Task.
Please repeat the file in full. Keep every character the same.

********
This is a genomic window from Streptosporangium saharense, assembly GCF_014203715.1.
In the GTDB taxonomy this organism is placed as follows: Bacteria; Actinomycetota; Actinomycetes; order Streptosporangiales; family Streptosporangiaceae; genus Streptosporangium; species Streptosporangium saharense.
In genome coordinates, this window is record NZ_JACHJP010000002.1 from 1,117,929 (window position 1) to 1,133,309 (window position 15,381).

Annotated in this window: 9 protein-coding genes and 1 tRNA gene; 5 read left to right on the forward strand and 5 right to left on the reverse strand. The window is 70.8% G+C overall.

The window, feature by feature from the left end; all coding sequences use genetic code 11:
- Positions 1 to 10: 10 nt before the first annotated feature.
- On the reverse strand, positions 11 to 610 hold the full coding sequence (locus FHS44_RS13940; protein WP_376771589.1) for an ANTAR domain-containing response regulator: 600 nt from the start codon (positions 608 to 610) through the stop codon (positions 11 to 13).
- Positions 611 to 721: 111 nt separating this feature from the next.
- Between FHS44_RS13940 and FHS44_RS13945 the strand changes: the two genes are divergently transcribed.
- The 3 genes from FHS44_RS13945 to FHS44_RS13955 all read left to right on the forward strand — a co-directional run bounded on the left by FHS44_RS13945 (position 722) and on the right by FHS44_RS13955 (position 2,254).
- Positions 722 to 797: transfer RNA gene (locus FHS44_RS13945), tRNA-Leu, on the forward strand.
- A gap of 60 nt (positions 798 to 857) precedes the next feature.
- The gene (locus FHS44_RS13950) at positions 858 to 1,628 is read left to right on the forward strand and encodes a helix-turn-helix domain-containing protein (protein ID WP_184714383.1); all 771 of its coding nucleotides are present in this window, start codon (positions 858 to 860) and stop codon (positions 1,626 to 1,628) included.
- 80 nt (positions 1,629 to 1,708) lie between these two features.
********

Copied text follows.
This is a genomic window from Streptosporangium saharense, assembly GCF_014203715.1.
In the GTDB taxonomy this organism is placed as follows: Bacteria; Actinomycetota; Actinomycetes; order Streptosporangiales; family Streptosporangiaceae; genus Streptosporangium; species Streptosporangium saharense.
In genome coordinates, this window is record NZ_JACHJP010000002.1 from 1,117,929 (window position 1) to 1,133,309 (window position 15,381).

Annotated in this window: 9 protein-coding genes and 1 tRNA gene; 5 read left to right on the forward strand and 5 right to left on the reverse strand. The window is 70.8% G+C overall.

The window, feature by feature from the left end; all coding sequences use genetic code 11:
- Positions 1 to 10: 10 nt before the first annotated feature.
- On the reverse strand, positions 11 to 610 hold the full coding sequence (locus FHS44_RS13940; protein WP_376771589.1) for an ANTAR domain-containing response regulator: 600 nt from the start codon (positions 608 to 610) through the stop codon (positions 11 to 13).
- Positions 611 to 721: 111 nt separating this feature from the next.
- Between FHS44_RS13940 and FHS44_RS13945 the strand changes: the two genes are divergently transcribed.
- The 3 genes from FHS44_RS13945 to FHS44_RS13955 all read left to right on the forward strand — a co-directional run bounded on the left by FHS44_RS13945 (position 722) and on the right by FHS44_RS13955 (position 2,254).
- Positions 722 to 797: transfer RNA gene (locus FHS44_RS13945), tRNA-Leu, on the forward strand.
- A gap of 60 nt (positions 798 to 857) precedes the next feature.
- The gene (locus FHS44_RS13950) at positions 858 to 1,628 is read left to right on the forward strand and encodes a helix-turn-helix domain-containing protein (protein ID WP_184714383.1); all 771 of its coding nucleotides are present in this window, start codon (positions 858 to 860) and stop codon (positions 1,626 to 1,628) included.
- 80 nt (positions 1,629 to 1,708) lie between these two features.